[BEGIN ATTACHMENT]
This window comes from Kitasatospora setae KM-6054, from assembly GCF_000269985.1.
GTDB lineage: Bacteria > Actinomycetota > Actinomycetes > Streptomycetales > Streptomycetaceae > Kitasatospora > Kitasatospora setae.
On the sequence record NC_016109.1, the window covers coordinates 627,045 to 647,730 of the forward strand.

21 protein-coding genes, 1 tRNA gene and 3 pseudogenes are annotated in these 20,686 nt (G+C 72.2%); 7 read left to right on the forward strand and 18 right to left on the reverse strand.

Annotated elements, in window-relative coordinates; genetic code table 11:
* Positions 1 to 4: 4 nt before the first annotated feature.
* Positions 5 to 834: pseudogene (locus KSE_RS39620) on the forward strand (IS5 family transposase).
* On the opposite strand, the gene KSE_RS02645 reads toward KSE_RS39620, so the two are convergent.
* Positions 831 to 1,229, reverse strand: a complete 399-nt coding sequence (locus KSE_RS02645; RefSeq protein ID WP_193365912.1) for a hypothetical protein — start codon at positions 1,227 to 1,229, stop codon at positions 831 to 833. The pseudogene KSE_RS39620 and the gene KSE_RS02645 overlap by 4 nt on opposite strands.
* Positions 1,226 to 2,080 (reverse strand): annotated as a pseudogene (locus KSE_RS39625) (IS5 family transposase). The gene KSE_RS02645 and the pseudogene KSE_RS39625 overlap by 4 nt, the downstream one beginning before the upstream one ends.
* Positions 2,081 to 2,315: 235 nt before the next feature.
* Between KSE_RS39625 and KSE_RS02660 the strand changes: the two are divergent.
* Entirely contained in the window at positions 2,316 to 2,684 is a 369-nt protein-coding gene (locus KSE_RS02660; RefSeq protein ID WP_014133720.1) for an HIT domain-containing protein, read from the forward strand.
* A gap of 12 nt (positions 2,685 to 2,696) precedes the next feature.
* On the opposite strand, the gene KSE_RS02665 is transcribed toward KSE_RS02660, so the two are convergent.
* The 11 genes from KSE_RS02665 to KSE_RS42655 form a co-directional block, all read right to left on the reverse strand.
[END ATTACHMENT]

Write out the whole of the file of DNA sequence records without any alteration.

This window comes from Kitasatospora setae KM-6054, from assembly GCF_000269985.1.
GTDB lineage: Bacteria > Actinomycetota > Actinomycetes > Streptomycetales > Streptomycetaceae > Kitasatospora > Kitasatospora setae.
On the sequence record NC_016109.1, the window covers coordinates 627,045 to 647,730 of the forward strand.

21 protein-coding genes, 1 tRNA gene and 3 pseudogenes are annotated in these 20,686 nt (G+C 72.2%); 7 read left to right on the forward strand and 18 right to left on the reverse strand.

Annotated elements, in window-relative coordinates; genetic code table 11:
* Positions 1 to 4: 4 nt before the first annotated feature.
* Positions 5 to 834: pseudogene (locus KSE_RS39620) on the forward strand (IS5 family transposase).
* On the opposite strand, the gene KSE_RS02645 reads toward KSE_RS39620, so the two are convergent.
* Positions 831 to 1,229, reverse strand: a complete 399-nt coding sequence (locus KSE_RS02645; RefSeq protein ID WP_193365912.1) for a hypothetical protein — start codon at positions 1,227 to 1,229, stop codon at positions 831 to 833. The pseudogene KSE_RS39620 and the gene KSE_RS02645 overlap by 4 nt on opposite strands.
* Positions 1,226 to 2,080 (reverse strand): annotated as a pseudogene (locus KSE_RS39625) (IS5 family transposase). The gene KSE_RS02645 and the pseudogene KSE_RS39625 overlap by 4 nt, the downstream one beginning before the upstream one ends.
* Positions 2,081 to 2,315: 235 nt before the next feature.
* Between KSE_RS39625 and KSE_RS02660 the strand changes: the two are divergent.
* Entirely contained in the window at positions 2,316 to 2,684 is a 369-nt protein-coding gene (locus KSE_RS02660; RefSeq protein ID WP_014133720.1) for an HIT domain-containing protein, read from the forward strand.
* A gap of 12 nt (positions 2,685 to 2,696) precedes the next feature.
* On the opposite strand, the gene KSE_RS02665 is transcribed toward KSE_RS02660, so the two are convergent.
* The 11 genes from KSE_RS02665 to KSE_RS42655 form a co-directional block, all read right to left on the reverse strand.